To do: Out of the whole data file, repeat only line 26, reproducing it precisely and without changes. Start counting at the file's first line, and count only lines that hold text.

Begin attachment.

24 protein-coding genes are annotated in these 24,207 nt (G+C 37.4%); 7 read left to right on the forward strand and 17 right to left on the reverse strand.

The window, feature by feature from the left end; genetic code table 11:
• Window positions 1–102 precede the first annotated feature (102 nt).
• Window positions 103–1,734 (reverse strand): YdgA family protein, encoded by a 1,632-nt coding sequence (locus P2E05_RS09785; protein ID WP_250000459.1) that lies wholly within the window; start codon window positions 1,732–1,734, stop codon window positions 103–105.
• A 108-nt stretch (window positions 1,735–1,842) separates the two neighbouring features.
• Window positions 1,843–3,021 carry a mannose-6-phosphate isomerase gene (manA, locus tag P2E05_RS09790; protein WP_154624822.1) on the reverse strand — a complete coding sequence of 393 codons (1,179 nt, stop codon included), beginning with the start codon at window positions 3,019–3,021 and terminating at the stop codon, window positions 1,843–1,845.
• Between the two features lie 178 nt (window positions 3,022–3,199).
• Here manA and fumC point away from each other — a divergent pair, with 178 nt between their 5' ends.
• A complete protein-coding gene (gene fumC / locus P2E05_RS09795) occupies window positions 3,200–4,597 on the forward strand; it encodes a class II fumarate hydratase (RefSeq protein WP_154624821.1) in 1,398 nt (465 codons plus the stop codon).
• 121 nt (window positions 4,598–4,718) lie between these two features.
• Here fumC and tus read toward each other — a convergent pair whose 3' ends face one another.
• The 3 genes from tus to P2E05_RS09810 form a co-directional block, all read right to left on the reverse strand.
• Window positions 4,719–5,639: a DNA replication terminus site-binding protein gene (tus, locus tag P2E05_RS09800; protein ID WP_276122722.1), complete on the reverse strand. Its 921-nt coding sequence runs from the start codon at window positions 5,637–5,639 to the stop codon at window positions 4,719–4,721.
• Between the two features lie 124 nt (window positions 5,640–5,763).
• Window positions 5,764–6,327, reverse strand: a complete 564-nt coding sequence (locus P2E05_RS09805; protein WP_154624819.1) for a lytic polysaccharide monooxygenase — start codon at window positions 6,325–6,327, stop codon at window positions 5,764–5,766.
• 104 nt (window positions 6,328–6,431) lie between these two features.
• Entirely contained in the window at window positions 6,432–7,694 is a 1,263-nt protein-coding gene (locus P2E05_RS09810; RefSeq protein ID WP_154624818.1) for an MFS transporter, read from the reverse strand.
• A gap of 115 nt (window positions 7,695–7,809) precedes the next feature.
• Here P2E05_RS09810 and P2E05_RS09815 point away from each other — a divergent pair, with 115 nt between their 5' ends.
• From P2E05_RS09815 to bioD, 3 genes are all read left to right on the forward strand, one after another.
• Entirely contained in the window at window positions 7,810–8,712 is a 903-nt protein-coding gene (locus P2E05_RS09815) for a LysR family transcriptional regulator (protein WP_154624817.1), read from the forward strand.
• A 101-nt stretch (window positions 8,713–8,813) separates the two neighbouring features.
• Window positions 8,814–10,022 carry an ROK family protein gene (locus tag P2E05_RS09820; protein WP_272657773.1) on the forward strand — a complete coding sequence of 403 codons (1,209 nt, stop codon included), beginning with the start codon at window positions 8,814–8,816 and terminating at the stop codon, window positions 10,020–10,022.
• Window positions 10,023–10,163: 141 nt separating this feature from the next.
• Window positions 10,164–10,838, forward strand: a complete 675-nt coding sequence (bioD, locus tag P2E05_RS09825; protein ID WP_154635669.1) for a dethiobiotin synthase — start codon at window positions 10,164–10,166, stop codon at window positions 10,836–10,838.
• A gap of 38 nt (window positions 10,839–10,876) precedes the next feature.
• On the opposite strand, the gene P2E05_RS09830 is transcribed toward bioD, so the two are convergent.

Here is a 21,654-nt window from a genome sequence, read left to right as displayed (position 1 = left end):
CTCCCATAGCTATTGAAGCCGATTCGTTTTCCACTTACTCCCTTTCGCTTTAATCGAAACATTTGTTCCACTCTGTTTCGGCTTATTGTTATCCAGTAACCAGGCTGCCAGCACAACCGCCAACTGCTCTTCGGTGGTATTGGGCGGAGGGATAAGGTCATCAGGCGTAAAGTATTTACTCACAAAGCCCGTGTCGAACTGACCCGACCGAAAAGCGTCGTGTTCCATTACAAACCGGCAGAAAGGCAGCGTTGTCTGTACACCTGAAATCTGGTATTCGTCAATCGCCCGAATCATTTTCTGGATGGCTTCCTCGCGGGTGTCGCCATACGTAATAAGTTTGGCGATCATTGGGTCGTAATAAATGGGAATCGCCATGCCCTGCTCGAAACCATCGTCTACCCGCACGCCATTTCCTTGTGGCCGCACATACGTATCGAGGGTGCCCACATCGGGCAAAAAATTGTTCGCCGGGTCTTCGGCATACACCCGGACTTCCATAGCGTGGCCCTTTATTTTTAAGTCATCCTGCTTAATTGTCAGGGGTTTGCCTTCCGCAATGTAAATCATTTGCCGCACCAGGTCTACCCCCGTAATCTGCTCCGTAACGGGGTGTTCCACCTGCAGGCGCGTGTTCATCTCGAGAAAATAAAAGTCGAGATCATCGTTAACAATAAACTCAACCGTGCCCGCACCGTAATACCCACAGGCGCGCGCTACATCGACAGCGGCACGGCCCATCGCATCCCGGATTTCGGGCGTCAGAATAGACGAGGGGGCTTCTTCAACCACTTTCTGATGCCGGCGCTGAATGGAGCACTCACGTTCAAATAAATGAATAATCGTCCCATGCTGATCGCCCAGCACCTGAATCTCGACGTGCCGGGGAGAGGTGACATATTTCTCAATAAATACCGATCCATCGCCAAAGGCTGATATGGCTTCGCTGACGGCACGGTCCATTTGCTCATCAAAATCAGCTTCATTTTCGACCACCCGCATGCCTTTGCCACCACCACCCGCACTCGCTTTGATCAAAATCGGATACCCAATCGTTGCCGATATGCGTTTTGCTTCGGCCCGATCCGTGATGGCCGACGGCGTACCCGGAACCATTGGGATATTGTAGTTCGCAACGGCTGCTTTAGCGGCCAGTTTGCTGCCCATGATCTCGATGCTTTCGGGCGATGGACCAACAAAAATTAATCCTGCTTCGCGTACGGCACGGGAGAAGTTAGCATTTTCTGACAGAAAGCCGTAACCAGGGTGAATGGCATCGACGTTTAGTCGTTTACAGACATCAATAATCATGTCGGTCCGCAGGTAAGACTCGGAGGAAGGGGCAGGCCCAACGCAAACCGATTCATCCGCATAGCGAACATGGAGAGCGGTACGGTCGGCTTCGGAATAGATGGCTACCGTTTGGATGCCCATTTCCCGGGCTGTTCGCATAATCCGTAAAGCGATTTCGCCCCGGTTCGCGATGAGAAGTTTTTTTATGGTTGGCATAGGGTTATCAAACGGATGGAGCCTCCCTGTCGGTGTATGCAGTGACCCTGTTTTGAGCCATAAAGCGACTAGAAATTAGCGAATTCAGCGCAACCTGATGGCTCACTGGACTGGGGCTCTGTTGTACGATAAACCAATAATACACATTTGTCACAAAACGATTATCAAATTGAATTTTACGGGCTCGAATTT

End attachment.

• A gap of 38 nt (window positions 10,839–10,876) precedes the next feature.